However, these hearing committees have been in place for a long time before AB 900 and serve another purpose, not easily displaced even by legislation: the safe operation of the prison by placing individuals in the context of their medical needs, the gestalt of the yards and prison gangs. So, inmates were placed expediently in a class with an opening so that no seat remained empty—educational goals were peripheral. The educational representatives in placement hearings, left in the dark about the information custody officials used to make placement decisions, were relegated to making uninformed suggestions to a committee. Likewise, the inmates we interviewed believed their educational interests had nothing to do with the work of these placement committees.
For example, once while visiting a welding classroom in another prison, I had a conversation with an inmate-student who looked as if he were studying the text intensely. I introduced myself to him and he was very willing to talk with me. I asked him if he used the new electronic welding simulator in the classroom. This simulator looked a bit like a video game with a rod that students manipulated as if they were actually making a weld. The student told me in broken English that he was already a welder on “the street” so he already knew most of what was taught in this class. His big problem was that he couldn’t pass the written tests since he couldn’t read English very well. He indicated that if he had a Spanish-English text in which he could read for understanding in Spanish and then learn English at the same time, he would succeed in the course. He had already failed several tests in English and believed he didn’t have a chance to pass any other tests in English.
I wish these prinicpals would take a risk in the placement hearings. Their passivity in accepting the “custody world” left me frustrated and disappointed. To make matters worse, the areas where they spent their energy were narrowly focused on operational matters: How many days off could teachers take, and why did they take them on that day? From an operational perspective, these issues are important because they impact instruction. Yet one hopes that educational leaders would stretch beyond keeping the classrooms staffed as a mission for their professional lives.
Following these experiences, I expected that some relationship existed between the level of custody risk of the inmates in the prison and the degree of passivity exemplified by the principal and vice principal. In other words, it seemed reasonable that in the institutions that housed the highest risk Level IV inmates, the educational administrators would be the most passive. Even starker custody requirements overpowered rehabilitative efforts through education. However, once again, prison surprised me.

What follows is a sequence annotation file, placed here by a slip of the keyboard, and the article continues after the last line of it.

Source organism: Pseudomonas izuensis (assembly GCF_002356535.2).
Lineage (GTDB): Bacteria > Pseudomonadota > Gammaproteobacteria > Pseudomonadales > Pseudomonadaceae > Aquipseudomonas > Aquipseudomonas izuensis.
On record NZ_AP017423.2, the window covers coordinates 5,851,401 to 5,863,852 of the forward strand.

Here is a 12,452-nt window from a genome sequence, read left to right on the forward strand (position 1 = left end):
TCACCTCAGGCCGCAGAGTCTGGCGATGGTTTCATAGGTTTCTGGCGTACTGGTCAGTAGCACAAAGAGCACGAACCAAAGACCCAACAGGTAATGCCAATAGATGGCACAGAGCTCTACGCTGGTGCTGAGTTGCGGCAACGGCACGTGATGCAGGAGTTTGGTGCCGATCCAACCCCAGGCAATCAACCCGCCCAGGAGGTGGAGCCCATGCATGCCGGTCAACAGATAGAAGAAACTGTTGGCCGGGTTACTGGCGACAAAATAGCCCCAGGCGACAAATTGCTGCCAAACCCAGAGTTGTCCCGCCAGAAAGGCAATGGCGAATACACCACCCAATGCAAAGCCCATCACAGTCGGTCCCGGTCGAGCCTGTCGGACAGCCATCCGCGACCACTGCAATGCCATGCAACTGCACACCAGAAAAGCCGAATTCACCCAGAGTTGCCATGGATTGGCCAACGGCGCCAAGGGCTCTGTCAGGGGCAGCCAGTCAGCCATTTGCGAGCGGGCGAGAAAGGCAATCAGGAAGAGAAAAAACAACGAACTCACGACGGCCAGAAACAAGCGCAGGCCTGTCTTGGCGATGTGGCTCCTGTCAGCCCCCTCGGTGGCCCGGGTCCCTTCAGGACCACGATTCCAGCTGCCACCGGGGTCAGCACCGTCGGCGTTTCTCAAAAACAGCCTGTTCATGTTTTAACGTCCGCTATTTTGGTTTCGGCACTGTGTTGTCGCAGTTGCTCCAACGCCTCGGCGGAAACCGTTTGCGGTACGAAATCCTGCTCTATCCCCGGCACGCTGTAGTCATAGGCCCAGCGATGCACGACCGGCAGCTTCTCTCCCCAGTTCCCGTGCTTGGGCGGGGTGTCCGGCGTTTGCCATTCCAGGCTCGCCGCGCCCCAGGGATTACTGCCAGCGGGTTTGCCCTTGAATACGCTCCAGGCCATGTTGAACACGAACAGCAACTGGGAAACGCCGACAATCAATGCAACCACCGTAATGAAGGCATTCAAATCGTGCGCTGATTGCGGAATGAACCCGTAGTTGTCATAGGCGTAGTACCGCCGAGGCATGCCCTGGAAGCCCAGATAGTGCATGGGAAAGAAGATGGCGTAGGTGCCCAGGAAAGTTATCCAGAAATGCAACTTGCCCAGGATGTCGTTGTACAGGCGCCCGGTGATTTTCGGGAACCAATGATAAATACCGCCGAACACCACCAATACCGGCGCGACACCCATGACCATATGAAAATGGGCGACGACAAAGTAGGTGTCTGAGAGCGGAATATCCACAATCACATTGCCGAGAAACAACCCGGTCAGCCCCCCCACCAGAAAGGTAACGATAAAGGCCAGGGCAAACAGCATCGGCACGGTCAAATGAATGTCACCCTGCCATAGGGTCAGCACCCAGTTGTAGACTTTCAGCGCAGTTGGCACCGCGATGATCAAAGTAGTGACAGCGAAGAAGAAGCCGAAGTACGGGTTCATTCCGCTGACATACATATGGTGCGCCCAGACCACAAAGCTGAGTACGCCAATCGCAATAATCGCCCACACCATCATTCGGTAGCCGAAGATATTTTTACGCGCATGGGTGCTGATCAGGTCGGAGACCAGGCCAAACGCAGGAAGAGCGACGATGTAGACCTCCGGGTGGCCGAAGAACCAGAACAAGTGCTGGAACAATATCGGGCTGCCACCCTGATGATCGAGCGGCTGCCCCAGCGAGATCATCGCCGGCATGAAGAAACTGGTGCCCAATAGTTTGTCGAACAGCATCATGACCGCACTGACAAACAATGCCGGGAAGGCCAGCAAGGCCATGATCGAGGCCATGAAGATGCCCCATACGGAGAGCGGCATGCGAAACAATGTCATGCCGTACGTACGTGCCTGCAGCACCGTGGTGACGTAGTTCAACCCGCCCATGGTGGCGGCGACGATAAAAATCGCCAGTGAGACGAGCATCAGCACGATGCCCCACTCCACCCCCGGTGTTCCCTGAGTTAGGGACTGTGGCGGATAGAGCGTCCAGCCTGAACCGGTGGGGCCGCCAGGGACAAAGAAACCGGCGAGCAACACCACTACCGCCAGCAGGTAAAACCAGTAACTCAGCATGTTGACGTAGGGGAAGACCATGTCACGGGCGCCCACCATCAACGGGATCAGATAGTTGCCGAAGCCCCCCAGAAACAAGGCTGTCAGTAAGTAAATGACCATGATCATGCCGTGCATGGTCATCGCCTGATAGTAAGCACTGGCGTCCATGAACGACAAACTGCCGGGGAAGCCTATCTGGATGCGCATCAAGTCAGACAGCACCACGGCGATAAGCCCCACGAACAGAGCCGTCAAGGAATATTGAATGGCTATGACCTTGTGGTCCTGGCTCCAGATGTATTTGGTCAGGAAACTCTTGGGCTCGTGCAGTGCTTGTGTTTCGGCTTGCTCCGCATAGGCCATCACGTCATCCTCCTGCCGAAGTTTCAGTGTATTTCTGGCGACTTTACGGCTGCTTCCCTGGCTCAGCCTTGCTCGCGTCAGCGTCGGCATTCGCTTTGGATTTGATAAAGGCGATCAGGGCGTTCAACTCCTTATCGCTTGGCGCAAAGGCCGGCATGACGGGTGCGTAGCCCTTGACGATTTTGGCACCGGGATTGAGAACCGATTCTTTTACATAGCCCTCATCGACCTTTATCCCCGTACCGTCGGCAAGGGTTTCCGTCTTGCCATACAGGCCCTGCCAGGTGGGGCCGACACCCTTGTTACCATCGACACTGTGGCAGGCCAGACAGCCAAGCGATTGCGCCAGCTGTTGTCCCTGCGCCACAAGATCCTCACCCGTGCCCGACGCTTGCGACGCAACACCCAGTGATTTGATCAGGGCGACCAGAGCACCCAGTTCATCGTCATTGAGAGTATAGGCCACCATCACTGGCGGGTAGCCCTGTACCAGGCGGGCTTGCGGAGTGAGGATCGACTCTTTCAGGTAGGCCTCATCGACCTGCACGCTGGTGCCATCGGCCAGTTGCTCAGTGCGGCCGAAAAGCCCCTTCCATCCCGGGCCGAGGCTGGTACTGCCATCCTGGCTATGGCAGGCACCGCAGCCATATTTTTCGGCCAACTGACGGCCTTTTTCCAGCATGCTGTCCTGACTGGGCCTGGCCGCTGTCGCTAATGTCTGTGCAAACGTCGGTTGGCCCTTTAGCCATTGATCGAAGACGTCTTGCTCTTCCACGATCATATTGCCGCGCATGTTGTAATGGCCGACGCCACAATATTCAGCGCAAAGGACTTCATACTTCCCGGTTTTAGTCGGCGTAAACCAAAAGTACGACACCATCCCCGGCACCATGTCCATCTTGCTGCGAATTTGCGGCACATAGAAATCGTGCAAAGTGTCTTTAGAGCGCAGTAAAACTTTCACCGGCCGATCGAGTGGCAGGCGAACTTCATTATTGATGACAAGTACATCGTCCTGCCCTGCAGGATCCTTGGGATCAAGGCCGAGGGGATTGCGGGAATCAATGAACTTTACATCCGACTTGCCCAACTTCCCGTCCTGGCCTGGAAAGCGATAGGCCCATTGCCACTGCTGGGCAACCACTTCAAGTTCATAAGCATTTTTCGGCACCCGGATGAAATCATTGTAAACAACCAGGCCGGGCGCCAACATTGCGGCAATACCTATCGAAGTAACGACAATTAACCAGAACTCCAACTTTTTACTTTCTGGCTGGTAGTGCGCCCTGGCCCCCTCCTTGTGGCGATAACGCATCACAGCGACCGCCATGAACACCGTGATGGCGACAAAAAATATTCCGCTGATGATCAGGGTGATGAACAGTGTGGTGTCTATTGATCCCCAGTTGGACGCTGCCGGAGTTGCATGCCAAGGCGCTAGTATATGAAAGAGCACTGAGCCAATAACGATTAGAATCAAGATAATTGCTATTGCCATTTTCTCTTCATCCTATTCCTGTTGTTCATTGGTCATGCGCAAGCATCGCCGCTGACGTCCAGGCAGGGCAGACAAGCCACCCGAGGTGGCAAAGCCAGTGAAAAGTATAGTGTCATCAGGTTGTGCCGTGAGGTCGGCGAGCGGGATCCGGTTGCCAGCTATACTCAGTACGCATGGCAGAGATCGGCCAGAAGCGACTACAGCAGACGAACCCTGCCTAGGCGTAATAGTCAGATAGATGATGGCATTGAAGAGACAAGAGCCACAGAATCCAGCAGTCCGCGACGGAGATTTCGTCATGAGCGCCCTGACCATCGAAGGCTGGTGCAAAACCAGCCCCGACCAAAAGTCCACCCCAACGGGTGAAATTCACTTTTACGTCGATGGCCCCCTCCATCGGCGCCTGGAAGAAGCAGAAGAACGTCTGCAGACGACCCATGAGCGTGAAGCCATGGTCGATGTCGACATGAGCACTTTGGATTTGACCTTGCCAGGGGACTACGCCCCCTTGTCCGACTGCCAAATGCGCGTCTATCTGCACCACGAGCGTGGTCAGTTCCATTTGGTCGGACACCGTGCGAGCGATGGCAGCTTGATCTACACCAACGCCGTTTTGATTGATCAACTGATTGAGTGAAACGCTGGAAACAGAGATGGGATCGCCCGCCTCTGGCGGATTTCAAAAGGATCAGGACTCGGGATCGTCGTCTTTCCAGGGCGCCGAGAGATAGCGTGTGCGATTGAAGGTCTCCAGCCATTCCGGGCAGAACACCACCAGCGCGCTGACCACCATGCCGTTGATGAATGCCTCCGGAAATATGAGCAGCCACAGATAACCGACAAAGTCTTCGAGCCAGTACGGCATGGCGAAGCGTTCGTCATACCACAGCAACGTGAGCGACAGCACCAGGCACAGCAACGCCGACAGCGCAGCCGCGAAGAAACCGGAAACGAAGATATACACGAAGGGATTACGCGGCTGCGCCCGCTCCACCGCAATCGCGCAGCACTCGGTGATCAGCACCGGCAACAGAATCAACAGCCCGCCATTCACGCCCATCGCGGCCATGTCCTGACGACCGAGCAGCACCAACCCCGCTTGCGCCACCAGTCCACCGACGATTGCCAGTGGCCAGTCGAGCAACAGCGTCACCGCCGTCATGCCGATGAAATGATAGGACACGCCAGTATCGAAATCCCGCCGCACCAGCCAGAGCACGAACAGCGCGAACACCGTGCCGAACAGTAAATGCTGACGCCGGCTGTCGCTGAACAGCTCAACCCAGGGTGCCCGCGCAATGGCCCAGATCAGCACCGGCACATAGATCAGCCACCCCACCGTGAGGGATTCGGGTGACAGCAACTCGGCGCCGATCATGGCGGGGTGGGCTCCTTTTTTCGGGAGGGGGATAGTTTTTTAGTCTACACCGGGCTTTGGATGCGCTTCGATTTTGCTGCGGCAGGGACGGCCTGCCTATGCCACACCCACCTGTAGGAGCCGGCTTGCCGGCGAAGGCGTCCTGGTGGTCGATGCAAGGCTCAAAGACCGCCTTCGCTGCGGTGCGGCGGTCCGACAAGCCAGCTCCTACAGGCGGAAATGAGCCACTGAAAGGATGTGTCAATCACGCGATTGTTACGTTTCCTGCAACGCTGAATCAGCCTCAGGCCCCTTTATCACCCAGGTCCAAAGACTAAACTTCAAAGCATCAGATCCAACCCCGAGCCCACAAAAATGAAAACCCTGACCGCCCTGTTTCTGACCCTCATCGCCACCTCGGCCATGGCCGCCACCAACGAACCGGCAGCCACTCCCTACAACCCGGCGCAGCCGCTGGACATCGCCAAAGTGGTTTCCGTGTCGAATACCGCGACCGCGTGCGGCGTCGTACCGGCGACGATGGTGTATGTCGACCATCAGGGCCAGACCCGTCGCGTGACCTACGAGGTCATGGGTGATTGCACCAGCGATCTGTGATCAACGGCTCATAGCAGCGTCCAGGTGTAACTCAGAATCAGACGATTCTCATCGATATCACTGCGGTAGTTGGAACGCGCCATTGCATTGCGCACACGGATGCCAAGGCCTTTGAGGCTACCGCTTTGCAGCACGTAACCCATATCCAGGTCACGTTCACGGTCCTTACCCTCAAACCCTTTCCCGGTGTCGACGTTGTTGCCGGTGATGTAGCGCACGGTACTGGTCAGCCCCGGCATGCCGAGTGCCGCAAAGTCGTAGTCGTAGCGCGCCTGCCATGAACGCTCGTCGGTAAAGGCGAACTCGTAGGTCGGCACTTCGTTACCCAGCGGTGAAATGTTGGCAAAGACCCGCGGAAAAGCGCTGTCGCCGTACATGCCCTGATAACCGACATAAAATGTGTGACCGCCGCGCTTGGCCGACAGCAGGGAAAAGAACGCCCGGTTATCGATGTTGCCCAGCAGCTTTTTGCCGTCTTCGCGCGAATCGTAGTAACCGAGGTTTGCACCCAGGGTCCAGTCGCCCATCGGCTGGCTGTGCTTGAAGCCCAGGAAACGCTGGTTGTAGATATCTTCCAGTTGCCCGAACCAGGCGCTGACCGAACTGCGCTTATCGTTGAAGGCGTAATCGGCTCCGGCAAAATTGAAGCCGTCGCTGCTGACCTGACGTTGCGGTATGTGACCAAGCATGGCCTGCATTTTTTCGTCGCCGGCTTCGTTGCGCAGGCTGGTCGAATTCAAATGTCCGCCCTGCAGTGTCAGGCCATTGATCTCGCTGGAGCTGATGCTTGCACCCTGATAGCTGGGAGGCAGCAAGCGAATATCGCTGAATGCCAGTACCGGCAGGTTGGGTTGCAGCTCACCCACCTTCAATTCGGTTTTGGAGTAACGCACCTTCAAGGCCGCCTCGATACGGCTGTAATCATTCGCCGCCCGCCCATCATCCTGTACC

One prison in our study is famous, even notorious, for the heinous nature of the inmates housed there. Prisoners who entered the prison system were involved in violent behavior, intense gang activity, or increase the threat they posed to others and custody staff to be transferred to this prison.
After we arrived at this dank place, we were met by the principal, a woman who wore warm pants and a jacket. She welcomed us and was eager to know what we wanted to see. When we were checked in through the security checkpoint, the principal addressed the officer by name saying, “Good Morning Officer” and introduced us as visiting researchers.
We spent time talking about the study as we walked through the gate and saw the yards for the first time. There were many smaller sections of yard fenced off for different groups of prisoners so they would not be able to form a large group and rush a door. This had been learned through an unfortunate experience in the past.
We visited a shop class with a very effective teacher, where the principal introduced us, again addressing the person by his name. She also introduced us to the correctional officer who was assigned to the classroom and addressed him by his name. She then left us so we could observe.